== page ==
I debated all day whether to write this post.
I wasn’t sure if I had an angle, or if it is appropriate to call attention to something so sad.
Yet, here I am.
When Erin and I were going through our issues, it often seemed like we had it worse than everyone else. If you listen, you can hear that come through in the post. Nevertheless, we often reminded each other — even as we were on the verge of giving up — that we are very lucky. We’re lucky to have a roof over our heads, food on our plates, a great group of friends, and wonderful families.
We’re not the only ones that tried to keep the positive attitude in the face of adversity. My friend Stephen and his family have kept perspective even during really tough times:
I know we’re the lucky ones. I’ve seen way too many child-sized coffins over the last five years. Josiah has lost too many friends to [childhood cancer].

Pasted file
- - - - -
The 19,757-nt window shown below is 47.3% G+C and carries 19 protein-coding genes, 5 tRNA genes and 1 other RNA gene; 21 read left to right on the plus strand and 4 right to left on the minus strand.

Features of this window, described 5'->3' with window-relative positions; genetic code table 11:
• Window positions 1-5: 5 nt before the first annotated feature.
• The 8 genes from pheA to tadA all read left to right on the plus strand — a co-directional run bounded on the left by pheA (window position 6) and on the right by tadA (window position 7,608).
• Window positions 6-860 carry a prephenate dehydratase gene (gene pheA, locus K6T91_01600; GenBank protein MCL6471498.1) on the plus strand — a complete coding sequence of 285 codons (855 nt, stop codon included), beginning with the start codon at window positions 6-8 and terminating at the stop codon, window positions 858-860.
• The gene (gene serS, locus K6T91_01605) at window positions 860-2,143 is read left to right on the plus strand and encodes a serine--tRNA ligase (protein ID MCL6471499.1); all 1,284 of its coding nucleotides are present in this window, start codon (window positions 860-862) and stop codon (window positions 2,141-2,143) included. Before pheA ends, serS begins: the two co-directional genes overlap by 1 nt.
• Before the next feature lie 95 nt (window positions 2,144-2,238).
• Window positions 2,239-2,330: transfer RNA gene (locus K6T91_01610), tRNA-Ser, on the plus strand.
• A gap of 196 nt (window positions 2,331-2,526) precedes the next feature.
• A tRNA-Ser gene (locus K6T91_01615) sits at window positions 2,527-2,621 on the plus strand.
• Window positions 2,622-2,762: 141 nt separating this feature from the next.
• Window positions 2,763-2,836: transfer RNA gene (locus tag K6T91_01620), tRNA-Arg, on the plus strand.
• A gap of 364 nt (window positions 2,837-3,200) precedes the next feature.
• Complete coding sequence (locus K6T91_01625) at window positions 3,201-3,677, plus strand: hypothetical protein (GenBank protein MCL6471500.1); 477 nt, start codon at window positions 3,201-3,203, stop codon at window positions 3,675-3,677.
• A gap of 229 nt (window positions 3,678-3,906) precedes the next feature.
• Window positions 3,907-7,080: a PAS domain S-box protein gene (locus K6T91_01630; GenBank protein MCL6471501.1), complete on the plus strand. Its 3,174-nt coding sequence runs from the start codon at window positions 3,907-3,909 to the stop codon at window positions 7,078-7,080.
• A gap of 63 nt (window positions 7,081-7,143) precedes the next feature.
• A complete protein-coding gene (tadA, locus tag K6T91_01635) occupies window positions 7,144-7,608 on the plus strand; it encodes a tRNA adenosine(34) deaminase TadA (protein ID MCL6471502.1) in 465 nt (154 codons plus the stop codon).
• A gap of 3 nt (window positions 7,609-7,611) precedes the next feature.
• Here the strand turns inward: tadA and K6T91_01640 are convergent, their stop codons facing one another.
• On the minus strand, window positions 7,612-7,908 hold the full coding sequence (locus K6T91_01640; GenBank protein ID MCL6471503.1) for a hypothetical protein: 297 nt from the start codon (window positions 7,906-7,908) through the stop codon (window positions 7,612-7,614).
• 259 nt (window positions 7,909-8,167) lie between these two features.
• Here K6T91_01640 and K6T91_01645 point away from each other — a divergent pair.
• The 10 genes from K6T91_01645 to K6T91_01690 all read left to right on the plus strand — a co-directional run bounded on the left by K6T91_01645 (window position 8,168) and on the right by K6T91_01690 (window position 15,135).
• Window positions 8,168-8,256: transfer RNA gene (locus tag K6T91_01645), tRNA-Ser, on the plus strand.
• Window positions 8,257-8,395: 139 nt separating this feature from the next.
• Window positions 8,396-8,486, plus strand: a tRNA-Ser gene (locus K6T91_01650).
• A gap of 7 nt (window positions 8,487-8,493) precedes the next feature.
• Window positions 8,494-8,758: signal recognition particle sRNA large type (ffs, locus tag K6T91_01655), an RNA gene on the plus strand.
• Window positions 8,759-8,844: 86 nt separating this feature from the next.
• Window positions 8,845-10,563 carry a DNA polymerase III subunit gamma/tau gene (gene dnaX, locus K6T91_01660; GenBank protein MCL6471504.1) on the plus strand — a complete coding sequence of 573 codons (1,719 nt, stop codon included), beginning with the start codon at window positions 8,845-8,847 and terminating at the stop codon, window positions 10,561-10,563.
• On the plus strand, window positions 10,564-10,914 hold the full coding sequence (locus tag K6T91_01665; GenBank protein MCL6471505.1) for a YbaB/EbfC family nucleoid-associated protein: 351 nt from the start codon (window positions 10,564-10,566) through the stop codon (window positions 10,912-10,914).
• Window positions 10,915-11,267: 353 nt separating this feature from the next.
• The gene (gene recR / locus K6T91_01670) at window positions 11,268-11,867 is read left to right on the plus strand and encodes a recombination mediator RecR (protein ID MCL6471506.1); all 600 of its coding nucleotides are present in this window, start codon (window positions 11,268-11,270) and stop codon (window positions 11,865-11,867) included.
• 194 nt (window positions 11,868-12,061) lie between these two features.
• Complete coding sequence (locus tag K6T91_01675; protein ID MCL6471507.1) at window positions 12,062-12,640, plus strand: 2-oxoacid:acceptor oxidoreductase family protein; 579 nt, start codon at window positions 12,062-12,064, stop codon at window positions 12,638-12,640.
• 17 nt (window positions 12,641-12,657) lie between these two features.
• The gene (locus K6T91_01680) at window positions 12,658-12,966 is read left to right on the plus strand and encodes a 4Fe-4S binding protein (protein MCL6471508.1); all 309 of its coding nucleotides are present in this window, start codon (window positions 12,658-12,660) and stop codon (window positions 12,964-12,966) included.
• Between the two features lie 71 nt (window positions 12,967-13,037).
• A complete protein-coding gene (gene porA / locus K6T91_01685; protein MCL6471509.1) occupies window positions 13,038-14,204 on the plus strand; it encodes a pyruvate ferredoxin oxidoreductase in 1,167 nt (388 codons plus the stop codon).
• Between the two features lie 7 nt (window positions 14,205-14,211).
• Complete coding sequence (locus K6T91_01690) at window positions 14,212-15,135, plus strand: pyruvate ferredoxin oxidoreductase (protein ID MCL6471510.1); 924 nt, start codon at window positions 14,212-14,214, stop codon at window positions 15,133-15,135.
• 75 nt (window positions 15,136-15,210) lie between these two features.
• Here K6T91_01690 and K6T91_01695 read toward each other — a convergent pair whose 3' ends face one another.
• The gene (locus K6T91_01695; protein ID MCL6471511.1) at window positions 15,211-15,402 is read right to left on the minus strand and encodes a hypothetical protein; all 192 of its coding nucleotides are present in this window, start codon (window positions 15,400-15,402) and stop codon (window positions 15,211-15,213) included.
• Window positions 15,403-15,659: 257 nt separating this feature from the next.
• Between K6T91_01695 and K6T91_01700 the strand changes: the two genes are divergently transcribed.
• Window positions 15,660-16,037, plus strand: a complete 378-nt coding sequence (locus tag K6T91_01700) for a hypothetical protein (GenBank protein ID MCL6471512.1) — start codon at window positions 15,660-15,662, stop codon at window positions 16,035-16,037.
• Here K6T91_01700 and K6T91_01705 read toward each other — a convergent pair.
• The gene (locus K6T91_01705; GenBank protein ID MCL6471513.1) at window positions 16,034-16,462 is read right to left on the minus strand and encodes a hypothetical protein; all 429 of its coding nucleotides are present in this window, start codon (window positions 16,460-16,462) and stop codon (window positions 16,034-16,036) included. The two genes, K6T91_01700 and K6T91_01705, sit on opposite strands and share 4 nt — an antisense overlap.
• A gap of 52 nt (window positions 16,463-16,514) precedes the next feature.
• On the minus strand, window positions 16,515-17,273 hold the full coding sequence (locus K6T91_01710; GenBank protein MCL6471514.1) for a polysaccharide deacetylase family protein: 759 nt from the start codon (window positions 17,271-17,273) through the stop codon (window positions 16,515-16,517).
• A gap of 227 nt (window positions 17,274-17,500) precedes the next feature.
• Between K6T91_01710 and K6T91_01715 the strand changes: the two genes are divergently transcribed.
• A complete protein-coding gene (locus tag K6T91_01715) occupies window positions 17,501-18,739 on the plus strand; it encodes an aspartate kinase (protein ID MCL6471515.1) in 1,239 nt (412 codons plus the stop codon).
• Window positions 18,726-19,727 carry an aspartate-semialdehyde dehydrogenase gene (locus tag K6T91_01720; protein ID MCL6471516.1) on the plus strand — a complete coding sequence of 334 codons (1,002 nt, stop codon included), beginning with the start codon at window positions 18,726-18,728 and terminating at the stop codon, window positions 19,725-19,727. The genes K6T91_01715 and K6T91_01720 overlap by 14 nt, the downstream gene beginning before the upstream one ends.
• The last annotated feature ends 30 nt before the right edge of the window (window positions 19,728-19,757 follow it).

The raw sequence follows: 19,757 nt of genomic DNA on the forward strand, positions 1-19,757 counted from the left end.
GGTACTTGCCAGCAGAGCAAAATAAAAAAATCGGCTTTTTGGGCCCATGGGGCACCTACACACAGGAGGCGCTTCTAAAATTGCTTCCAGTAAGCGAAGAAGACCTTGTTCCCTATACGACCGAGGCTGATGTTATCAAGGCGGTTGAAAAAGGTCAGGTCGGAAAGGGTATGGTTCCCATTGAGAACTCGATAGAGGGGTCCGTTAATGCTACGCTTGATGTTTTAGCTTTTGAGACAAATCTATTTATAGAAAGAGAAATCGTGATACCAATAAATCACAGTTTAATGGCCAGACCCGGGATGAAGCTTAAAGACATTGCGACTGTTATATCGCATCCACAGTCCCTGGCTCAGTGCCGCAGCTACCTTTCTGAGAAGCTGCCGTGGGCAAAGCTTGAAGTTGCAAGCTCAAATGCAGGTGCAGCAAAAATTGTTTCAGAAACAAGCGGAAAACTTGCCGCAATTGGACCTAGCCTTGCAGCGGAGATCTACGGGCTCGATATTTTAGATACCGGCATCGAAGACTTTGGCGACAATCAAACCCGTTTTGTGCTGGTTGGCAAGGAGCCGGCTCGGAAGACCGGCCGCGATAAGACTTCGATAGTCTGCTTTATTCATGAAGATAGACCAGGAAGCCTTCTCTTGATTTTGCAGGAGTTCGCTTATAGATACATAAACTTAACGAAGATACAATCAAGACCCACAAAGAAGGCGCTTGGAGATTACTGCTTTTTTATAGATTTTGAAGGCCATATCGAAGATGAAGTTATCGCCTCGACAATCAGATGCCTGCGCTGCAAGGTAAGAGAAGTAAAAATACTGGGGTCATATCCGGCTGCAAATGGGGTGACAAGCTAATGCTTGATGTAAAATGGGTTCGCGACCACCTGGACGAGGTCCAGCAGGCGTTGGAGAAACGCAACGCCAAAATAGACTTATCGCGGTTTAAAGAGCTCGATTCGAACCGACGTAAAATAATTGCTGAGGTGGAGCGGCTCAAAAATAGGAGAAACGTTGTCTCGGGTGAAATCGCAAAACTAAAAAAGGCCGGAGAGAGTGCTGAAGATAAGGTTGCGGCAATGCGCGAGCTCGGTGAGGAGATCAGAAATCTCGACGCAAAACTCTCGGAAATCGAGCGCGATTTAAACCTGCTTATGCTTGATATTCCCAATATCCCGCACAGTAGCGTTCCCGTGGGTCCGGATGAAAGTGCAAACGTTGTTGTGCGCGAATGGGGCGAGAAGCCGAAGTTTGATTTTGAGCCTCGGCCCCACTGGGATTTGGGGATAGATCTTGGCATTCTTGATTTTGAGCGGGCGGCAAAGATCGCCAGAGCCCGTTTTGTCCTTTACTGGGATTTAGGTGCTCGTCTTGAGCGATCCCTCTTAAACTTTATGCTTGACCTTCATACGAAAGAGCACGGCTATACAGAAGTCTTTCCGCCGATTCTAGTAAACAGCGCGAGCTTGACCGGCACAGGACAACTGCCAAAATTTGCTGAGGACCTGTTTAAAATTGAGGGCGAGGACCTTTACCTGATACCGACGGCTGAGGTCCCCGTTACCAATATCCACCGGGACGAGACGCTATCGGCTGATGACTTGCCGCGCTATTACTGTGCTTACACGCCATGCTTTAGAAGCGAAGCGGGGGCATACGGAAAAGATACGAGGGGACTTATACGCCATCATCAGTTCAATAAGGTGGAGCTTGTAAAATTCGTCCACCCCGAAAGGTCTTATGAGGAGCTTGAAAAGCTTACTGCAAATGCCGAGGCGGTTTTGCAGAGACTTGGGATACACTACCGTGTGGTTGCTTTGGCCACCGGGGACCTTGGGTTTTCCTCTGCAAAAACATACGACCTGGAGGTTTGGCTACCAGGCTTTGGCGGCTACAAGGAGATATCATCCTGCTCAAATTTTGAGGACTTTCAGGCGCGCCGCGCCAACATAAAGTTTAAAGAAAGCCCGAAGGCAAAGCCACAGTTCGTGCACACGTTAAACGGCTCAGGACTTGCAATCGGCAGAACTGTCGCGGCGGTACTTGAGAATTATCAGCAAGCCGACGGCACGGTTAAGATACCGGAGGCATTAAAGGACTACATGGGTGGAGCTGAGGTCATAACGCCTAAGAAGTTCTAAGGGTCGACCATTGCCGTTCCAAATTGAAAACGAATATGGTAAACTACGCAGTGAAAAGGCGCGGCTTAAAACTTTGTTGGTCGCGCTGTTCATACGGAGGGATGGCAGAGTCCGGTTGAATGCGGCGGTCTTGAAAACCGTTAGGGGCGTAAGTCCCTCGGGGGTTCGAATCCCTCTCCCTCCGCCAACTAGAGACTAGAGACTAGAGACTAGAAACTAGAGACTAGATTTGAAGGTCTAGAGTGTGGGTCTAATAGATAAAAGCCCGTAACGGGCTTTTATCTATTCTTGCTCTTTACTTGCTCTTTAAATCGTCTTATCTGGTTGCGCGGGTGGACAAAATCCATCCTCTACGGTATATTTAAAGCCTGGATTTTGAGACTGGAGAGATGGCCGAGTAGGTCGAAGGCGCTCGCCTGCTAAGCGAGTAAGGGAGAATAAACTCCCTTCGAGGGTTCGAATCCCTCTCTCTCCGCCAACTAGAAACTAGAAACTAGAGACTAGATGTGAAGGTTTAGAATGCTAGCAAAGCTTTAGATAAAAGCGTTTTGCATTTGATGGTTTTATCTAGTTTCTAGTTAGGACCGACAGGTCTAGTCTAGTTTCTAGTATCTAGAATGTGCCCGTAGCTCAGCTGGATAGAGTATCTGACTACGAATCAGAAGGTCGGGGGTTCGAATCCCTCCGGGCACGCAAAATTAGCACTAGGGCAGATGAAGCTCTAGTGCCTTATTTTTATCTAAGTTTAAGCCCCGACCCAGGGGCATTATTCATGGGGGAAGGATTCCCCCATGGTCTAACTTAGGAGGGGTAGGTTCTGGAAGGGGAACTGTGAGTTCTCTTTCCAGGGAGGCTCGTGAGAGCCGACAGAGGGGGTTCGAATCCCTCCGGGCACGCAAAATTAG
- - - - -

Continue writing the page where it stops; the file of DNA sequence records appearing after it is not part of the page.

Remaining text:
Our lives are busy, and I’m not very good at keeping up with old friends. In fact, there are only two friends that I can think of that I’ve held onto from when I was in elementary school. One, my dear friend Brad, I am lucky enough to be able to see every June when I go to San Francisco.
The other is Marco.
I’m not sure if I met Brad or Marco first, but I’ve known them both around the same amount of time. Considerably more than any other friends I have.
I admire, however, that they are putting this into the universe. It’s an extremely difficult thing to do. But most of all, I admire this:
We’re extremely fortunate to have one kid already — that’s infinitely more than a lot of people get, and I never forget that. And he’s awesome, which is even luckier.
When you’re in the heat of the moment, your perspective makes you think that your reality is so much worse than everyone else’s. As it turns out, there’s always something to be thankful for.